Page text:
New York

Dennis Friedrich, Brookfield Property Partners

Dennis Friedrich

Creating Unique
Urban Environments

Editors’ Note

Dennis Friedrich was appointed to his current post in July 2012 following a year as President and Global Chief Investment Officer. Before this, he held the position of Chief Executive Officer of U.S. Commercial Operations since 2009. Previously, he was President of U.S. Commercial Operations, following two years as its Chief Operating Officer. Prior to joining Brookfield Office Properties, Friedrich was Co-Head of Jones Lang LaSalle’s tenant advisory practice in New York. He holds a business degree in finance from Baruch College and currently serves as the Chair of The Alliance for Downtown New York and Baruch’s Real Estate Department Advisory Board.

Company Brief

Brookfield Property Partners (brookfieldpropertypartners.com) is a global commercial property company that owns, operates, and invests in best-in-class office, retail, industrial, multi-family, and hotel assets. The office division owns, develops, and manages premier office properties in the United States, Canada, Australia, and the United Kingdom. Its core office portfolio is comprised of interests in 139 properties totaling 98 million square feet in the downtown cores of New York, Washington, D.C., Houston, Los Angeles, San Francisco, Toronto, Calgary, Ottawa, London, Sydney, Melbourne, and Perth, making Brookfield the global leader in the ownership and management of office assets. Landmark properties include Brookfield Places in Manhattan, Toronto, and Perth.

What is the vision behind your Creating Places concept?

Our focus is very much on creating special places in our key operating markets around the globe and, in many instances, branding these mixed-use complexes as Brookfield Place. We create very unique urban environments around new cutting-edge workplaces, as well as residential and retail experiences – basically, an all-around live/work/play environment proximate to strong transportation in urban cores. This will drive significant long-term value for Brookfield beyond owning and operating only standalone single buildings.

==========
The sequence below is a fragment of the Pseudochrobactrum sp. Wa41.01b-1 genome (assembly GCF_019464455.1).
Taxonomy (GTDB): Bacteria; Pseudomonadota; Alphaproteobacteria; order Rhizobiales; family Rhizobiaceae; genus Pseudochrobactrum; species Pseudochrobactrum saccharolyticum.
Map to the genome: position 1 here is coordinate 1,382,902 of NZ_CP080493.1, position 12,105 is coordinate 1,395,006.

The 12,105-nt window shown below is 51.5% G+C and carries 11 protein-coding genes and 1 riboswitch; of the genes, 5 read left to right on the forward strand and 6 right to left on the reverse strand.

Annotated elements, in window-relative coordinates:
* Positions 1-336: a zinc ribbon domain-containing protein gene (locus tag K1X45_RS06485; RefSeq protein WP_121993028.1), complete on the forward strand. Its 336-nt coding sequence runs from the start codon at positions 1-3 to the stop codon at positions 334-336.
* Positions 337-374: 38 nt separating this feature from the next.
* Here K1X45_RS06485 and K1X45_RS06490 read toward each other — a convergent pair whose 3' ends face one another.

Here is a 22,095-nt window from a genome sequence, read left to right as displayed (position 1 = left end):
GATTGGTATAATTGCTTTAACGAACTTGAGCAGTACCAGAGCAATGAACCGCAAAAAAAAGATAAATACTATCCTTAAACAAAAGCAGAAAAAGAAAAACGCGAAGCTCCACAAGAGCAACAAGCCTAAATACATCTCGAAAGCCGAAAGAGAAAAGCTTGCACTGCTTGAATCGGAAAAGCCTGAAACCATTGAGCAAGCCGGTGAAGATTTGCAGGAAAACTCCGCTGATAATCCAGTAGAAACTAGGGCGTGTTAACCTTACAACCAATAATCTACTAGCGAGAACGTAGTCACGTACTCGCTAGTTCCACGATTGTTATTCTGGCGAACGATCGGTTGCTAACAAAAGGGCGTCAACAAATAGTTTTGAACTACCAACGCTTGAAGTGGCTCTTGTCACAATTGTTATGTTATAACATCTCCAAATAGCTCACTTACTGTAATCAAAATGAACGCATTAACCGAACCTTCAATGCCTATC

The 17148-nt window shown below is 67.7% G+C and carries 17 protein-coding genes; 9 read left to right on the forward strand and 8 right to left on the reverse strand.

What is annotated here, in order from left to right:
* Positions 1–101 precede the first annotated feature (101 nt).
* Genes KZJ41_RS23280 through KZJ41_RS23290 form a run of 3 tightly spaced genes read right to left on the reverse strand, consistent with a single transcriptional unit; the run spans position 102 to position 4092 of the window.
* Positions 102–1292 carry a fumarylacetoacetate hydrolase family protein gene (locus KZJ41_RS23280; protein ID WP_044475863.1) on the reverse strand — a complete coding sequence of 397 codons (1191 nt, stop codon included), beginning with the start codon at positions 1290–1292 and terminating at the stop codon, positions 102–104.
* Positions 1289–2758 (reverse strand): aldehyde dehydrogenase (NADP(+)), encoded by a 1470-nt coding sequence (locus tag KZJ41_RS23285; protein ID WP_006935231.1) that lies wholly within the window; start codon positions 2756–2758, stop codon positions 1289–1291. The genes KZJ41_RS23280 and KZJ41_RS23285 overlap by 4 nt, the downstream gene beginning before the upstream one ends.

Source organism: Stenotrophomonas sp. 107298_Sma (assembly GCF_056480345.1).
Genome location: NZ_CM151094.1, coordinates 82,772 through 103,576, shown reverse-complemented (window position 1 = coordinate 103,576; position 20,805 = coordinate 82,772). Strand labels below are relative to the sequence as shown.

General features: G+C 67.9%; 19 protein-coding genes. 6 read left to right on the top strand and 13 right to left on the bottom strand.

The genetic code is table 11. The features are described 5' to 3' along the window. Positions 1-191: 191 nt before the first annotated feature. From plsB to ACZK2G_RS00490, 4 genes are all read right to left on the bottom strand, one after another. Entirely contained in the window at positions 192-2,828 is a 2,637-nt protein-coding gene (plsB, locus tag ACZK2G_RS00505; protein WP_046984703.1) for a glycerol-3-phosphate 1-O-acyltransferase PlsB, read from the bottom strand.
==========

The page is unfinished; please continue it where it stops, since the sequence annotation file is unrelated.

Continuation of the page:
We’ve had the benefit of building our platform around the world by securing development sites or large existing assets that need to be repositioned and that need a new vision. No place better signifies our strategy than the former World Financial Center, which is now Brookfield Place. We focused on what was formerly a corporate fortress and developed it into something that is more integrated into the New York streetscape. We’ve developed this strength by rounding out our expertise in multiple property types. The origins of the firm were in the office arena but we have since built our expertise in everything from residential to retail to hospitality. We bring this in-house expertise together in teams to create something that is difficult to replicate in the market. Their different talents and experiences feed off each other.

Today, we have 11 active development sites scattered around the globe totaling eight million square feet of office alone and five million more when we introduce other uses. Of these projects, 80 percent are part of multi-phase master plans. We focused our efforts on these very multifaceted mixed-use projects. As a developer, we’re certainly one of the most globally diversified but we have also focused our multiple in-house resources on creating special places around the major cities of the world.